There are different procedures for obtaining entitlements for different permitting programs. Generally, after the project proponent files an application a public hearing date is set. Notices of the public hearing are sent to statutory parties (usually state agencies, municipal authorities and adjoining landowners) and published in a local newspaper. Interested third parties may request the right to participate in public hearings. The permitting authority decides whether third parties can participate, but generally decides in favor of broad public participation.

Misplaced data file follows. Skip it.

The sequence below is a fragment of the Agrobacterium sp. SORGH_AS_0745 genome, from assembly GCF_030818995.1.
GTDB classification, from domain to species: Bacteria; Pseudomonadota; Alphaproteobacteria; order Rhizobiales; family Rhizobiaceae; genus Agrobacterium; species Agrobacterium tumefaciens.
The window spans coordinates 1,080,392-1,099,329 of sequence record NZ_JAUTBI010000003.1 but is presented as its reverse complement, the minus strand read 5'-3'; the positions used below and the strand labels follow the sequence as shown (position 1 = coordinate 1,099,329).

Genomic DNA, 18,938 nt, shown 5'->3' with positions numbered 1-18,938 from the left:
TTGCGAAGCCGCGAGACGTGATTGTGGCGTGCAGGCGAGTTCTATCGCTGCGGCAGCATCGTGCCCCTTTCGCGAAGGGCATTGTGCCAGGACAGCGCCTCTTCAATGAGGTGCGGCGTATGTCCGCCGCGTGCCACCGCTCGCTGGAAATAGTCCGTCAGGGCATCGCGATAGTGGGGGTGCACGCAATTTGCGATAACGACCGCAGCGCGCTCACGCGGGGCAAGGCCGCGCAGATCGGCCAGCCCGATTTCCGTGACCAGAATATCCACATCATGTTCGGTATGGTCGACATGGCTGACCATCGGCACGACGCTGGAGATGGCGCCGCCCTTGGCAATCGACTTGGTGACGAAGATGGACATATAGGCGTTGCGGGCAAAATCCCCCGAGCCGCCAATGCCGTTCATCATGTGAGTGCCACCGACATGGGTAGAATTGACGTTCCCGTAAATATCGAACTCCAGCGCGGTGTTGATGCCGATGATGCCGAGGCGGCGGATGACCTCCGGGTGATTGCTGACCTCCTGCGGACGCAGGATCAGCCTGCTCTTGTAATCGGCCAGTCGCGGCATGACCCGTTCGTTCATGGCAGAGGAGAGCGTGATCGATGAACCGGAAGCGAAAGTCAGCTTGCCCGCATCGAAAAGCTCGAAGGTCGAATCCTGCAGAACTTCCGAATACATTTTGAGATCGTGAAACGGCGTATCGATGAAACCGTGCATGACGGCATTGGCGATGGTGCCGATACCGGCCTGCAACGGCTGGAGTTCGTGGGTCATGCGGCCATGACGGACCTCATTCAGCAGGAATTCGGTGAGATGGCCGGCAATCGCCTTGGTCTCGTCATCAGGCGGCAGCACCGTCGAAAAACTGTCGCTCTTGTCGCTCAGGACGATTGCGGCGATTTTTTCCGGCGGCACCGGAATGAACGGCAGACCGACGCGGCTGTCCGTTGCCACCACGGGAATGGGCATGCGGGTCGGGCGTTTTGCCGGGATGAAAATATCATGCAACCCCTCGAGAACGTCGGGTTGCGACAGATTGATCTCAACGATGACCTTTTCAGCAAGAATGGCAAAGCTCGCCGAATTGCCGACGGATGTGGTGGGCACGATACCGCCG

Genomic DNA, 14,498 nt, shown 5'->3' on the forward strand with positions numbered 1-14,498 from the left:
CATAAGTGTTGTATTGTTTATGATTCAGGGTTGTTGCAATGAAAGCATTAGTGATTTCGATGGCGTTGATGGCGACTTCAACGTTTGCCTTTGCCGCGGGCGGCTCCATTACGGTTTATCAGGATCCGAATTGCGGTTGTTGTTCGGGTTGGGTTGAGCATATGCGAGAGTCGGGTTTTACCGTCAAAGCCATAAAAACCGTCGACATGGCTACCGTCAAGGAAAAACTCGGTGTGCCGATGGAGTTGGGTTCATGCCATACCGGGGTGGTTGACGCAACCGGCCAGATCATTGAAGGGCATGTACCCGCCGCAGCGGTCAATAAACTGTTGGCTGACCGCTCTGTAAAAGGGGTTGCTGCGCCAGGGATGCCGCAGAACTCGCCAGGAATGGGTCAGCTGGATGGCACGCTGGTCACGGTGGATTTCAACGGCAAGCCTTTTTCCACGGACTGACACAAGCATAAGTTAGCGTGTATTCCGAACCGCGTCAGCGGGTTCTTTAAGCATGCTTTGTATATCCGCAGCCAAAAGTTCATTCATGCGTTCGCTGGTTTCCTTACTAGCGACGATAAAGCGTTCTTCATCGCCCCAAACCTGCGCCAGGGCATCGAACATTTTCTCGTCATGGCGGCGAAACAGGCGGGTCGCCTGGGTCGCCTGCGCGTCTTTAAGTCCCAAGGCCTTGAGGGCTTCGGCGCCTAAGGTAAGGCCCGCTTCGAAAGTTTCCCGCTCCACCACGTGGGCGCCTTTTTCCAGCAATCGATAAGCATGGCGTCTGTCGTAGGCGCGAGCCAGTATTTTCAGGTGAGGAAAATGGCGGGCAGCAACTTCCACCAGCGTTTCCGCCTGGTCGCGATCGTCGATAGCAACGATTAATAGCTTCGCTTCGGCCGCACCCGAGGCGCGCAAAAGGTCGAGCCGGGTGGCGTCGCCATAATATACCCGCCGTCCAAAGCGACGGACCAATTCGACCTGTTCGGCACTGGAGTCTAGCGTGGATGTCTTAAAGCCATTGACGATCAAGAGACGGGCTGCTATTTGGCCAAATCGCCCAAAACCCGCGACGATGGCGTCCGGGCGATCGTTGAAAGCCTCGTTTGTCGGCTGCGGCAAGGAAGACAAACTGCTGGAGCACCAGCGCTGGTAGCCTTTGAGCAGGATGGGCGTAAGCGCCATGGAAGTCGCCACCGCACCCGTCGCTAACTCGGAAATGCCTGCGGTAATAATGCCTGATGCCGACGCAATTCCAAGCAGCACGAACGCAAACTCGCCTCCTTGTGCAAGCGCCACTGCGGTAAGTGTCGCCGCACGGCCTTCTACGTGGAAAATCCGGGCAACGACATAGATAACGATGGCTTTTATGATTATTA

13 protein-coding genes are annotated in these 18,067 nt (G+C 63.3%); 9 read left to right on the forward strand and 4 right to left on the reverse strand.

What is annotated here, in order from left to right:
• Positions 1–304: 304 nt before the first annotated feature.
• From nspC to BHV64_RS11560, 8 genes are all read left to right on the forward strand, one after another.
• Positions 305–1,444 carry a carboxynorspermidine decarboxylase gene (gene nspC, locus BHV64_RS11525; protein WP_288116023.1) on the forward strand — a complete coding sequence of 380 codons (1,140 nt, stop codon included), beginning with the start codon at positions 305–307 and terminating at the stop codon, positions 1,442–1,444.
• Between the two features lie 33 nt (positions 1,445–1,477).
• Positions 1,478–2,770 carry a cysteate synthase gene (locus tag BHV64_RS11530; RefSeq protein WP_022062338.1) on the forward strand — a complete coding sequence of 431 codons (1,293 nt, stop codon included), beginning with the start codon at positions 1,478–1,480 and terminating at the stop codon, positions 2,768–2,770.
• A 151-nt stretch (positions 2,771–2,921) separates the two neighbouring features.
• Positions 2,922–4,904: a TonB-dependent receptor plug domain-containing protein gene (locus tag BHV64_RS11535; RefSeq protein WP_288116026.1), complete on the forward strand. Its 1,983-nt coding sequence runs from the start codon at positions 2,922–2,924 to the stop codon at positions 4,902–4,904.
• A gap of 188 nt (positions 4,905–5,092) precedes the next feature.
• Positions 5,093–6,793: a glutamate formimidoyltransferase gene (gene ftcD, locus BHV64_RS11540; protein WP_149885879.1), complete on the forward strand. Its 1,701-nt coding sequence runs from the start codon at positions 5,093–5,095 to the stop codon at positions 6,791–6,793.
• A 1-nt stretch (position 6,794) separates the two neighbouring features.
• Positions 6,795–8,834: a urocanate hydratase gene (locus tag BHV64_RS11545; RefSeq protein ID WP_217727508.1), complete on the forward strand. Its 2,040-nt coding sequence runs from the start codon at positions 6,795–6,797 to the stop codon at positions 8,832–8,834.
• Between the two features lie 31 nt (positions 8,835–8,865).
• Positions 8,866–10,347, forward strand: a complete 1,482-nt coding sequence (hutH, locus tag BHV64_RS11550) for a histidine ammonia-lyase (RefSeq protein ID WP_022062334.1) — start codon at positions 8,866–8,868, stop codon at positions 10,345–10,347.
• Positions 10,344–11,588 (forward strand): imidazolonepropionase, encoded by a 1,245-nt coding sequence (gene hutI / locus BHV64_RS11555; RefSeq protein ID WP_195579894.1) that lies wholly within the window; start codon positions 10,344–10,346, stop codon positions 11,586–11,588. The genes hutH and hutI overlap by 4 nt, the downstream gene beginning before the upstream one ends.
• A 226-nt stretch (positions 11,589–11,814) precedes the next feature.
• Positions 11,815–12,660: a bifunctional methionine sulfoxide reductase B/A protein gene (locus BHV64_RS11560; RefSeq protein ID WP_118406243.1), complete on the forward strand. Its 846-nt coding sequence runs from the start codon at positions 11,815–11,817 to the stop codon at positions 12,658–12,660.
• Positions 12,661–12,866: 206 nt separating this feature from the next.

There is no variance process under Act 250 or most other state permitting programs. Variances to the Vermont Fire and Building Safety Code may be granted by the Commissioner of the Department of Public Safety if an applicant provides evidence that strict compliance with the Code would entail practical difficulty or unnecessary hardship, or be otherwise unwarranted, and that a variance would equally protect the public’s safety and health. There is no mandated timeframe for this variance process. Local zoning boards may grant variances to local zoning bylaws if the criteria outlined in 24 VSA Section 4468 are satisfied. Zoning boards must issue a decision on a variance request within 45 days of the hearing on the variance request. The criteria for a variance are difficult to satisfy absent some unique physical characteristic at the property (eg, steep slopes, wetlands).